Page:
End-of-year lists for architecture and development are somewhat curious affairs. Many of the city-shaping megadevelopments or towering skyscrapers heralded at year’s end have arrived at the end of long cycles of funding, design, and construction—New York’s Hudson Yards has been talked about for more than a decade—and tend to exemplify urban thinking that requires massive funding and buy-in from numerous stakeholders.
But projects of smaller size and scope can have equally long-term impacts—and, unlike the megaprojects, can provide pilot opportunities to solve issues of transportation access, equity, and affordability. Let’s take a moment to celebrate some of those smaller, more under-the-radar works of 2019, which achieved impressive results through smart, surgical changes.
The 14th Street Busway (New York City): How a few coats of paint can change your commute
The United States has a complicated relationship with buses as a mode of mass transit. While they’re the workhorses of our public transportation system and typically offer the cheapest and quickest way for municipalities to expand public transportation options, they’re also routinely looked down upon by planners, elected officials, and commuters, who see buses as crowded, inefficient, slow, and meant for commuters without any other options. But most, if not all, of the problems stem from how we prioritize buses, and what street infrastructure we set aside for them.
The story of the 14th Street Busway project in New York, a pilot program originally meant to serve as a replacement for an under-repair subway line, offers a clear view of the nation’s bus bias, and how slight changes in street design can turn buses into a fast and efficient means of getting across the city. After weathering delays and lawsuits, the New York City Department of Transportation’s plan to turn over 14th Street in Manhattan entirely to buses has been a wild success: According to preliminary research, travel times are down 30 percent, ridership is up, and traffic speeds on neighboring streets haven’t dramatically changed, all without costly new infrastructure investments.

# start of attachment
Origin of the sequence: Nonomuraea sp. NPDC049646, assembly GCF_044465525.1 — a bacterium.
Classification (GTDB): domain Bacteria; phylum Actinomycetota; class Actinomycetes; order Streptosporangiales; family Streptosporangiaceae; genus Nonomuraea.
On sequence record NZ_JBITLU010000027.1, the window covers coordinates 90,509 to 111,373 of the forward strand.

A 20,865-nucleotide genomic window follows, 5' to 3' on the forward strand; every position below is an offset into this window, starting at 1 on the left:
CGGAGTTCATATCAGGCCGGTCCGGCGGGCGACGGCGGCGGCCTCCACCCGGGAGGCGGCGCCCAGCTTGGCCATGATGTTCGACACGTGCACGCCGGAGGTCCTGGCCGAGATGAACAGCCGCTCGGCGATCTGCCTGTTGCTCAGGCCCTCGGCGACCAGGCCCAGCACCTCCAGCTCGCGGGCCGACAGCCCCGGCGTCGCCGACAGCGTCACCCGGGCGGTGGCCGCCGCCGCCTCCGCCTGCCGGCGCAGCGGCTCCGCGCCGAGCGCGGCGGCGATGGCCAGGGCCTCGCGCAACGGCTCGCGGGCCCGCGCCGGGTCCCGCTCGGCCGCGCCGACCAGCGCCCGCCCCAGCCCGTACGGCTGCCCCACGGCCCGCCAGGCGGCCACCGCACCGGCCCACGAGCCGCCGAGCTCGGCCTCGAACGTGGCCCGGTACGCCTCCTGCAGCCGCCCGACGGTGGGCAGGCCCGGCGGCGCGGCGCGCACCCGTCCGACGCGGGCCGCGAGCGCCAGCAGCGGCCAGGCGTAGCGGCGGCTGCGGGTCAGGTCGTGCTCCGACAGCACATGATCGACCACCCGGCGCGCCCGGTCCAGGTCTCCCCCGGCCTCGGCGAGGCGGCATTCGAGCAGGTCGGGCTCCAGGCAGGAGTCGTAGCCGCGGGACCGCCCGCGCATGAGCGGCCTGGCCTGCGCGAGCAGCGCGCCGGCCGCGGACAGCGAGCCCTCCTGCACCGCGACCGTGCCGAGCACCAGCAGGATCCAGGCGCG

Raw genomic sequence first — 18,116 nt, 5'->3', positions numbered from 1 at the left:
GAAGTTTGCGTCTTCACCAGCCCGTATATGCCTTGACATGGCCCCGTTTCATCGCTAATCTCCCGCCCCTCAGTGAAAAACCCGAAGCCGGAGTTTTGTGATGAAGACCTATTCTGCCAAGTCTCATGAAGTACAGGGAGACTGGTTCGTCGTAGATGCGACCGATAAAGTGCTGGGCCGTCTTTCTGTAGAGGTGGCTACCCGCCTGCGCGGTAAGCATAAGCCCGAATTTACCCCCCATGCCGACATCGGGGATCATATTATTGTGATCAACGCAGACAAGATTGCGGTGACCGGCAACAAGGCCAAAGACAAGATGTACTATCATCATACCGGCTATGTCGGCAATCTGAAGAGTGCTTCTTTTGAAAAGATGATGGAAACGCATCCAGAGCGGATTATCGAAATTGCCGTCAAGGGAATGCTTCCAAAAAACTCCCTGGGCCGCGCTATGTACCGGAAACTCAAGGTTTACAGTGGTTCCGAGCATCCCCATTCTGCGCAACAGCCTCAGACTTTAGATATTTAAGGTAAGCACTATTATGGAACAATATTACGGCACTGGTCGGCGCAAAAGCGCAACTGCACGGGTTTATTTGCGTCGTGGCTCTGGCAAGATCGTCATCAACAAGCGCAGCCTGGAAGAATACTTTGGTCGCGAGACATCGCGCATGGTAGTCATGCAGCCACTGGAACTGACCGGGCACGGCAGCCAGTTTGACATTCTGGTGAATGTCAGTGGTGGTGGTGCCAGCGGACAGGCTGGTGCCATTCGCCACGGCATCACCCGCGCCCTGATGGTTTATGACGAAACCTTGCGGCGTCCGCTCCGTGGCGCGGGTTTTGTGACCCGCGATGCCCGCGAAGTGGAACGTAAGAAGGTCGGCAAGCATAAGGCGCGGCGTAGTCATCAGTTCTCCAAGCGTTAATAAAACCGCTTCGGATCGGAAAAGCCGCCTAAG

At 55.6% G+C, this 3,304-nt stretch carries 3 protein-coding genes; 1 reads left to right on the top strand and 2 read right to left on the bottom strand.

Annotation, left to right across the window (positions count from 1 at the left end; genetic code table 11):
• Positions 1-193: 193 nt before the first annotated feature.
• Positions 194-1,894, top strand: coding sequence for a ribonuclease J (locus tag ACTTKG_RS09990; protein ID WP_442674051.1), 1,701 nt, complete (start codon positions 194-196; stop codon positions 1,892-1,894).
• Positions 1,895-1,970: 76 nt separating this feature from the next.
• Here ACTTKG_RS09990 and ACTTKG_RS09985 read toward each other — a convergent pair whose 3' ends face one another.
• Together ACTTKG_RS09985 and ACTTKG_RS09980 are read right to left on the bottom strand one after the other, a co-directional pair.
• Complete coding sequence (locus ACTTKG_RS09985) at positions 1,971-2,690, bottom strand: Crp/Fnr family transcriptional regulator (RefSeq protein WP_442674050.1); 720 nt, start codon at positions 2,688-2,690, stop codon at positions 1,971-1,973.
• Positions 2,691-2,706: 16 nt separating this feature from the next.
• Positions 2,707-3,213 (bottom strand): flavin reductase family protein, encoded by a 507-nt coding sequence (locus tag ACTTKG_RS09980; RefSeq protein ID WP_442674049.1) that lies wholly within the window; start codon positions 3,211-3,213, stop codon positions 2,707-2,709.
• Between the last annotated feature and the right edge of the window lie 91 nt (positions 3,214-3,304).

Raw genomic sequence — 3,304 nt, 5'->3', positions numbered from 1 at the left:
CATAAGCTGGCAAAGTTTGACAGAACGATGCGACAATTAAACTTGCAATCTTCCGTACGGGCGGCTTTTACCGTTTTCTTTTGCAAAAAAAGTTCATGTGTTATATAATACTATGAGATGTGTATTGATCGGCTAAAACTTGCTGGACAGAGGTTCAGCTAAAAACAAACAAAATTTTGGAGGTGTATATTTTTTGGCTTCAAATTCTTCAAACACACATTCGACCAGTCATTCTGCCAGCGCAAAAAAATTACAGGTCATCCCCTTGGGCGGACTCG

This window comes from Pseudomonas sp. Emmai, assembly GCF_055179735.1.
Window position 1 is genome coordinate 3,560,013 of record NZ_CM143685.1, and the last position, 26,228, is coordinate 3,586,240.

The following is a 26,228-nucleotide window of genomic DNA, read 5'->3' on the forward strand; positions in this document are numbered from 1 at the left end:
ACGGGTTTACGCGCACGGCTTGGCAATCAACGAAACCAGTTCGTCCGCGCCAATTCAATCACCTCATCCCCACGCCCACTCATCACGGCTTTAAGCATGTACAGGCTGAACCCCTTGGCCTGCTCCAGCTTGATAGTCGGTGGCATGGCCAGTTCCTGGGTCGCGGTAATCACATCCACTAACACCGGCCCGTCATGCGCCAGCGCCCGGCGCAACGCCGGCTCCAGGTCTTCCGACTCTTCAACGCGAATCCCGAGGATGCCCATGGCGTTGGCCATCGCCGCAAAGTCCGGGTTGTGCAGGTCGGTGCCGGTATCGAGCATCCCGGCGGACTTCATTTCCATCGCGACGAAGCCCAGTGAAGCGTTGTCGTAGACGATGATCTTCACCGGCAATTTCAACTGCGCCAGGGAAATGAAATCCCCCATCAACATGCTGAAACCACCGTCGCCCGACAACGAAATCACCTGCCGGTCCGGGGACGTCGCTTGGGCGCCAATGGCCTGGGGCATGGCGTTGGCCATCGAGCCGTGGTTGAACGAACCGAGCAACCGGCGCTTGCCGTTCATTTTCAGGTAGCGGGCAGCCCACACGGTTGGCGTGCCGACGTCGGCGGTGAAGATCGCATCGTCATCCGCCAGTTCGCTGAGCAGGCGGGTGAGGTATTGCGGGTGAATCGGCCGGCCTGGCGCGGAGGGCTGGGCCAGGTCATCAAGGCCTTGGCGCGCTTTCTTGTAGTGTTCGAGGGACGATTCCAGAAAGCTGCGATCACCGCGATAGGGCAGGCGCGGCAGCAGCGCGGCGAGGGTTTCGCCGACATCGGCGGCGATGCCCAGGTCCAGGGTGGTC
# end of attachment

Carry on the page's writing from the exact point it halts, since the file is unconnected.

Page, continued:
While the busway has gotten rave reviews, it’s fair to say that its potential impact is underappreciated, since it’s only been tried on a single transit corridor. Barring an immediate, wide-ranging shift in transportation funding, we simply can’t solve traffic and emissions issues quickly enough to achieve significant emissions reductions without a rapid shift to buses. In a year when car-centric Los Angeles has successfully tested bus-only lanes, and Indianapolis introduced an electric bus-rapid transit line, another example of the effectiveness of properly supported bus lanes may just illuminate the way forward for public transit.
Harvard’s HouseZero (Cambridge, Massachusetts): How this old house can find new climate solutions
One of the key energy-saving features that current presidential candidates are advocating in their housing and Green New Deal proposals involves retrofitting homes. Residential and commercial buildings contribute to roughly 40 percent of the nation’s carbon emissions, so there’s considerable room for new technologies, designs, and regulations to improve our built environment. Many of these innovations are in use at HouseZero, a new demonstration project and office built by the Center for Green Building and Cities (CGBC) at Harvard University, which opened its doors last December and started work in earnest this year. The prewar, stick-built home retrofitted by Snøhetta, with Skanska Teknikk Norway serving as the lead energy engineer, has resulted in a nearly zero-emission building thanks to the addition of solar panels, insulation, responsive windows, and lighting improvements, as well as other innovative energy-saving solutions.
The point, according to Ali Malkawi, a professor of architectural technology who leads the CGBC program, is that most of the country’s housing stock is decades old. While newly built, energy-efficient buildings will prevent additional emissions going forward, finding ways to bring older buildings up to date may offer the best chance to make a lasting difference. HouseZero suggests that, with the right technology and investment, the greenest house could be the one that’s already built.